If there are so many animals on this migration, will it be possible NOT to see them?

First of all, it’s important to understand that Serengeti National Park is the size of Connecticut, and the much larger Serengeti eco-system spans far beyond the park’s borders. It includes not only the park itself (6,00 square miles!), but Kenya’s Maasai Mara (600 square miles), parts of the neighboring Ngorongoro Conservation Area, and beyond.

Then you must consider the wildebeest. While they tend to travel in herds, they are not joined at the hip! Groups of wildebeest may range from 10 to 100 or 100,000 individuals, and these can be spread over miles and miles. Sometimes, you may see what appears to be a single-file line of wildebeest that spans the horizon.

Other times you may see clusters of smaller herds here and there. And, yes, sometimes you may even be lucky enough to see the massive herds that turn the gassy plains into a vast tapestry of ungulates.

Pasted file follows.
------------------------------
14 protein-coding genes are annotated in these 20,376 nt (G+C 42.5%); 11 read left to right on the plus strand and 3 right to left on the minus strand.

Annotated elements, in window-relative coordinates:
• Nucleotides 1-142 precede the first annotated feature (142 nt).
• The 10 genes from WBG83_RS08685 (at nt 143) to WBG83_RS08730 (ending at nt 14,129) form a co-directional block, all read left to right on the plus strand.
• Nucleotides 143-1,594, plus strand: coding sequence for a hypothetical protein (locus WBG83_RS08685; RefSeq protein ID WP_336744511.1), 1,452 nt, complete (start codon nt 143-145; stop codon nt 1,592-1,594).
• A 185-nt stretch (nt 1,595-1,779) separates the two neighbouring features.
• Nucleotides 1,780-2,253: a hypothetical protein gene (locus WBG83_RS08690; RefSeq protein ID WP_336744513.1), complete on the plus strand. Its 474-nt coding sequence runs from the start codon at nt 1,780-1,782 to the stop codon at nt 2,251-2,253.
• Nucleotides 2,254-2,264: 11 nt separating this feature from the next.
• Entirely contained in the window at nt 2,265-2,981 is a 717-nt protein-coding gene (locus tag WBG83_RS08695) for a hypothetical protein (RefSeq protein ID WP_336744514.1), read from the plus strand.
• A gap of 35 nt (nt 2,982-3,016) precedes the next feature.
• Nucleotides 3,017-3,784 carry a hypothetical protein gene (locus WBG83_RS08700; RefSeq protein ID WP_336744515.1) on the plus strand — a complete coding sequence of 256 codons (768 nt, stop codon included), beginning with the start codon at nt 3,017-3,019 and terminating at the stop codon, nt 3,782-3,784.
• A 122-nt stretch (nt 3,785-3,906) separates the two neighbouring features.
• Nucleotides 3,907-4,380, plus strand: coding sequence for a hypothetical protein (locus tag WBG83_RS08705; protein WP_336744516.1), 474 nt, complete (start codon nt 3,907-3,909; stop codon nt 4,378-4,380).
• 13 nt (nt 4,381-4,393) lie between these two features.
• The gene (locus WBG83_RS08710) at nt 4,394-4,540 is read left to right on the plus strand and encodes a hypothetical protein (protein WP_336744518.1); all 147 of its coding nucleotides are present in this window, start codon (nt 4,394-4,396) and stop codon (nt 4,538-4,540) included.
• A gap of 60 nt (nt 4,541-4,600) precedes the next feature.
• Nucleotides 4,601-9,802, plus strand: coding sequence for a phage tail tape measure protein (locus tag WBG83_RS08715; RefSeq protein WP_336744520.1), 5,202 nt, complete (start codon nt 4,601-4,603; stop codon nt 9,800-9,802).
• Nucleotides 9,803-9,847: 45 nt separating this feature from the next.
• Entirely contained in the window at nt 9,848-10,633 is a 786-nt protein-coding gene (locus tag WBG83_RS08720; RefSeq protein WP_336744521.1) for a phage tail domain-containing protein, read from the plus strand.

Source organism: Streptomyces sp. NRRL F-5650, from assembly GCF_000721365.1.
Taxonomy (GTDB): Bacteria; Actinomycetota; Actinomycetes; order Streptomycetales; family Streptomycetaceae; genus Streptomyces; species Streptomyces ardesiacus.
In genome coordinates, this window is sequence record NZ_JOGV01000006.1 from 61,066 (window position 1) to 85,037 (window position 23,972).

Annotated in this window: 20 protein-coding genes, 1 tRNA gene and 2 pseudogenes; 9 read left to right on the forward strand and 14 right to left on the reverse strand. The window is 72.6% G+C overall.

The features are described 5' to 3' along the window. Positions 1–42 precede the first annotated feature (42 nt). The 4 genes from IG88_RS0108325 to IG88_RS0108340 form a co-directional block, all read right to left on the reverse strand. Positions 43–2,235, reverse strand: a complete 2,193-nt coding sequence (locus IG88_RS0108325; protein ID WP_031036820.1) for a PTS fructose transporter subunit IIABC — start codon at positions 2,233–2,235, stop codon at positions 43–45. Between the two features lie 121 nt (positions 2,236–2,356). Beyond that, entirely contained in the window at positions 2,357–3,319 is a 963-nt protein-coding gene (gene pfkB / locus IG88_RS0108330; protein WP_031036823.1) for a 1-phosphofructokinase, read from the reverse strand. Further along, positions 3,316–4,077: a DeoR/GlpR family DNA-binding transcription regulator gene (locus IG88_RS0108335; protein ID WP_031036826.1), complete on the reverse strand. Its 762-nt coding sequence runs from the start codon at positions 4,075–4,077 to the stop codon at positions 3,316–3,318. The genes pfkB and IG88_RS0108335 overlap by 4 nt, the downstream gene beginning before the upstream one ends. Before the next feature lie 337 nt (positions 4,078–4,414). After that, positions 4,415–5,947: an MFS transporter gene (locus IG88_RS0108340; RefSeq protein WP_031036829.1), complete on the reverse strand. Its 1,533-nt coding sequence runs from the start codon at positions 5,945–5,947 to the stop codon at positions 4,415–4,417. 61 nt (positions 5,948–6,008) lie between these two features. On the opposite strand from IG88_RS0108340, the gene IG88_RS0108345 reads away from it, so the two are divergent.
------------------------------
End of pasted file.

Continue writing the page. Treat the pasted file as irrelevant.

Finally, understand that the reason the National Park is so rich with wildlife is because the land is so highly protected. Keeping as much of the landscape as possible in pristine condition means limiting the roads within the park. There are vast swaths that are –wonderfully – ONLY accessible to the wildlife.

Taking these facts into consideration, Africa Safari Agency will arrange expert guides with rugged, customized vehicles to take you as close as possible to the wildlife – with the most up to date information from the bush and without any mileage restrictions.

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